What will Hawke’s Bay visitors want in 2030… how do we respond to these demands and also enhance our community?

Tourism is one of the fastest growing industries in the world, employing millions of people. It is an incredible enabler of communities and people, and generally has the ability to leave people truly fulfilled and generally wanting more!

Geroge Hickton, Chair, Hawke’s Bay Tourism

So where should Hawke’s Bay sit with this in mind?

Visitors no longer ‘consume tourism products’ or ‘attend tourist attractions’. Visitors of today and the future are demanding authentic experiences, wanting to understand and interact with the local people, environment and way of life. The reasons people live somewhere are often the very same reasons why people choose to visit. This is why many places around the world are starting to think of their visitors as ‘temporary residents’. Natural and man-made attractions are important in the visitor experience, and increasingly so is a rich social fabric.

As a result, the experience of a destination is not merely built around iconic attractions, but also the extent to which visitors can immerse themselves in the local culture, and see and do things that are not available elsewhere. This allows destinations to differentiate themselves not only with the ‘hardware’ of their place but also the ‘software’.

A successful example of this is the city of Newcastle in Australia. In less than three years and with minimal budget to speak of, the city moved from an “ageing, fading industrial town – suffering from repeated earthquakes and natural disasters and mass unemployment from the closure of its largest industries” to being voted by Lonely Planet as one of 2011’s top 10 cities in the world to visit!

Making the Top 10

Their budget was too limited to address any of the city’s real hardware problems. Instead, Newcastle took a different tack. They “engaged the immediacy of enthusiasm and activity and stepped back from the contentious and divisive debates about what should and shouldn’t happen in the long term.” They started rewriting – or hacking – the software, to change not what the city is, but how it thinks and behaves. They changed the way lease agreements and contracts work to incentivise creatives and entrepreneurs to move in and stimulate a more vibrant city centre.

The Hawke’s Bay region has the opportunity to look at both these long-term ‘hardware’ changes (e.g. infrastructure that will help to create new tourism experiences) as well as ‘software’ (changes – like creative ways to attract the family market through additional services and information).

Hawke’s Bay in the future can look quite different from now. In 2030, we should expect to have doubled the number of visitors if we follow a reasonable growth path. However, for this to happen, improvements will be needed to give visitors new and unique reasons to visit.

So how about Art Deco being firmly entrenched in Hawke’s Bay – so it’s celebrated 365 days a year with designated precincts around the region themed not only by the architecture but by the activities, attitude, and service that the era represents. Why can’t central Napier be like Santa Fe, New Mexico or Bourbon St in New Orleans – open every day and offering something truly unique for the visitor. Napier City Council has started delivering this with much applause from cruise passengers, so let’s keep going!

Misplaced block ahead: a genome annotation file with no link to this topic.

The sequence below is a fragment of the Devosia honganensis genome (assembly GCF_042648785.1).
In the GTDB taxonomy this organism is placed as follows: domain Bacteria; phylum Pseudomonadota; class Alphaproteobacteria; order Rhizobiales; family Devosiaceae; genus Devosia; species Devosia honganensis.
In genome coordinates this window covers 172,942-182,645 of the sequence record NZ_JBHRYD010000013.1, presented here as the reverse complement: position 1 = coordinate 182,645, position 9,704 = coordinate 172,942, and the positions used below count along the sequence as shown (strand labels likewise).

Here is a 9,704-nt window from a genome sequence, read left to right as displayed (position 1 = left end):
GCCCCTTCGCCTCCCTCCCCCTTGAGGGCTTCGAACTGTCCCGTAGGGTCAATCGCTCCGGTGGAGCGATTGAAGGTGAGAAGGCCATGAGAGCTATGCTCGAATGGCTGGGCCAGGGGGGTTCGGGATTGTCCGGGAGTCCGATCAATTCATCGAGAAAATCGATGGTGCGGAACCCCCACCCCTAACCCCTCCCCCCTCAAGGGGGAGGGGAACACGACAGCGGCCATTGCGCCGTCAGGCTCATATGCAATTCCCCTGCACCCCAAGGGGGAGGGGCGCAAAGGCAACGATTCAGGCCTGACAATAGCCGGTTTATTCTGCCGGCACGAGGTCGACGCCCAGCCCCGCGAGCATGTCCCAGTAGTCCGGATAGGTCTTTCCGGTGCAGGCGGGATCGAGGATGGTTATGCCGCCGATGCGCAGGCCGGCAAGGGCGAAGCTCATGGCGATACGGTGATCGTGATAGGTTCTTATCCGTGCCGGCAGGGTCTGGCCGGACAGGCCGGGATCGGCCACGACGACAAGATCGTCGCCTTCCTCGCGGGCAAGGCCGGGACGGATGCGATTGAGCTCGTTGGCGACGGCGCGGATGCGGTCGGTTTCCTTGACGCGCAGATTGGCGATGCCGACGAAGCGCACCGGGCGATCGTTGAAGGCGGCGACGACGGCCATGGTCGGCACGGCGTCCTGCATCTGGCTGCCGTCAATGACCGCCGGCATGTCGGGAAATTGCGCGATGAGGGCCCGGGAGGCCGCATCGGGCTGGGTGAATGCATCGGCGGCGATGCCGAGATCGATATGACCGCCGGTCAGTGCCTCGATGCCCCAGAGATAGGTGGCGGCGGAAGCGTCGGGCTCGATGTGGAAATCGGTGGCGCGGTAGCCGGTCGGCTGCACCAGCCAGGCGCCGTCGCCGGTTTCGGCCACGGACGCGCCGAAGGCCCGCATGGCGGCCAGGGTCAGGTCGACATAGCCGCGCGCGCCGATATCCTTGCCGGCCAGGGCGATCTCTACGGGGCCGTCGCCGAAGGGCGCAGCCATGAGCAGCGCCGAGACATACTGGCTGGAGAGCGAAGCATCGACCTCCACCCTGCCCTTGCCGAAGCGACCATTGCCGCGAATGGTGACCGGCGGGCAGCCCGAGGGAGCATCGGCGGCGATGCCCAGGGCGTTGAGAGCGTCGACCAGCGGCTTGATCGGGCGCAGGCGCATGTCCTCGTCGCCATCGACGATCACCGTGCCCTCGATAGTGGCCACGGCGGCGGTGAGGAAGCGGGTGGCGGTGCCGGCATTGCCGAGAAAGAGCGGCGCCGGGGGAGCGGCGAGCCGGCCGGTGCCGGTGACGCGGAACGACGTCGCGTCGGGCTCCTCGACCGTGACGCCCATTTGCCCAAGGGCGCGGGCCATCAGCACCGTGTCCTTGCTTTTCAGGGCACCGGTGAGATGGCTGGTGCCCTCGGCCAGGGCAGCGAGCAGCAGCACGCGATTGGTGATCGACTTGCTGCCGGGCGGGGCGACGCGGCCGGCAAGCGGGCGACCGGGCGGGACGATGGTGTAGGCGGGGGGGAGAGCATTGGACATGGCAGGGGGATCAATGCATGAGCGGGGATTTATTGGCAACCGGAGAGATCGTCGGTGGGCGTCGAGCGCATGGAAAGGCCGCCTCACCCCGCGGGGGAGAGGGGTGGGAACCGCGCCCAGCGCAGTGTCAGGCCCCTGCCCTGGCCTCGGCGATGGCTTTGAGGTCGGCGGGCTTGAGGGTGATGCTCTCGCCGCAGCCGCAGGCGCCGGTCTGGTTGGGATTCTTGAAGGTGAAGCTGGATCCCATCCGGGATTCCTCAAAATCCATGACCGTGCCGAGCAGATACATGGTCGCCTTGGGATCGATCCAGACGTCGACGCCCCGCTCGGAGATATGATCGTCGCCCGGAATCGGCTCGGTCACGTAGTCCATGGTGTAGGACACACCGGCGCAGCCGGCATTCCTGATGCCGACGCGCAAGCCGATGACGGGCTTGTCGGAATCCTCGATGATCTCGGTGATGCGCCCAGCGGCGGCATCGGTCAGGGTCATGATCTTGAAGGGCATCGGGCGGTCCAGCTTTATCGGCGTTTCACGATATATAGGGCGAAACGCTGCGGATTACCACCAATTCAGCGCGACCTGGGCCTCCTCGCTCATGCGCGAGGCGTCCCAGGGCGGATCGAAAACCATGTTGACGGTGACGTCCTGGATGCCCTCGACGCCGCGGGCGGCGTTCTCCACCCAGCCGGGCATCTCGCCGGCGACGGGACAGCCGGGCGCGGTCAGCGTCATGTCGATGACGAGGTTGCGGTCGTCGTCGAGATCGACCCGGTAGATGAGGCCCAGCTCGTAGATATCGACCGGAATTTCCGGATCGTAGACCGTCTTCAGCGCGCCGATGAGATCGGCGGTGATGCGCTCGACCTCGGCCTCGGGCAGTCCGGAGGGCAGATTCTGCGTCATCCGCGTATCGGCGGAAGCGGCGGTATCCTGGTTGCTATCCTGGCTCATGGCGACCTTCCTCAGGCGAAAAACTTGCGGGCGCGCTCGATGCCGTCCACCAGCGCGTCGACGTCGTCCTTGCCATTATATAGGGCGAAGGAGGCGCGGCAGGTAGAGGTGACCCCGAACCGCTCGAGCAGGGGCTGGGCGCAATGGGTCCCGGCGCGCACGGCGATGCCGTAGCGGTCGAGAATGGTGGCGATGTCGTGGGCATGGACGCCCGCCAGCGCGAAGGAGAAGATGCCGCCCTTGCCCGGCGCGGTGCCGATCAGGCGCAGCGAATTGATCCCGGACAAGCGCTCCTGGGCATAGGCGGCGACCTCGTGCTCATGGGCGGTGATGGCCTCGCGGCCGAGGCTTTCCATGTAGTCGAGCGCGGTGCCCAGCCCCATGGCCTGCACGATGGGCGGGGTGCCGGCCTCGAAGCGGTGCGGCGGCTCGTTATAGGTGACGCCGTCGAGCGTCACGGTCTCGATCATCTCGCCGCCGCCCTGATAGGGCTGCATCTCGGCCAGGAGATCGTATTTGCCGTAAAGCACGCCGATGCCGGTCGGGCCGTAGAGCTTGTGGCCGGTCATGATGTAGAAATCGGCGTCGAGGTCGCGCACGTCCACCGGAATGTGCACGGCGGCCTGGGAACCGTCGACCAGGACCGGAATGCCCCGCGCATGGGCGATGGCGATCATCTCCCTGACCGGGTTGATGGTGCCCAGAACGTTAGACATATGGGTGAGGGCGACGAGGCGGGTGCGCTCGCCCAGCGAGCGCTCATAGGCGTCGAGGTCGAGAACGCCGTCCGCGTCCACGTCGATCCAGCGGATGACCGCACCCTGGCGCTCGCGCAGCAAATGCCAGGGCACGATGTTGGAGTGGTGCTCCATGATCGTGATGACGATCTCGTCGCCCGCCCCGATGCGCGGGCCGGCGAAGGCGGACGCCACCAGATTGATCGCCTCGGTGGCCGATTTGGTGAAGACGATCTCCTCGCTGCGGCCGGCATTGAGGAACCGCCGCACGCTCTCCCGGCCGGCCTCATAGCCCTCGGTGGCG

Venice Beach?

Marine Parade should be a focal point for events and activities and it should have the right major attraction for families. Why can’t we be like Wellington’s waterfront and also provide the kind of energy you see on Venice Beach in California – market stalls, coffee stands, deck chairs, bike hire outlets – we have an idyllic climate and stunning backdrop – let’s show it off.

The Hawke’s Bay Trails should become the best cycling journey in New Zealand. They connect so many visitor experiences – from The National Aquarium to wineries to farmers’ markets to boutique villages and farm gates.

What if our airport was a show piece for all that’s the best of the Bay? So visitors can not only get a taste of their visit before they start, but can collect a bottle and morsel on the way out as well. Locals can also take a piece of Hawke’s Bay every time they take-off as well.

Our southern gateway in Central Hawke’s Bay could soon be home to a very large new dam. What have we planned to enhance that project so visitors can be drawn to stay longer in CHB, utilising the lake and its surrounds?

Year-round events should be synonymous with Hawke’s Bay. Whether it’s the best place to hold secondary school sports tournaments or the biggest winery concerts, we can be the ‘go to’ region. We should now make it so easy to have an event in Hawke’s Bay … why wouldn’t you pick us?!

Lake Waikaremoana is a unique jewel within our region and better access to it is a necessity. What other tourism services could we develop to open it up to locals and visitors?

Our Mãori heritage. We have a significant opportunity to begin presenting our culture and telling our stories in a vibrant, authentic and contemporary manner.

As a visitor destination we are in a highly competitive tourism environment. We now need to unite, think smart, be bold and own our tourism future.


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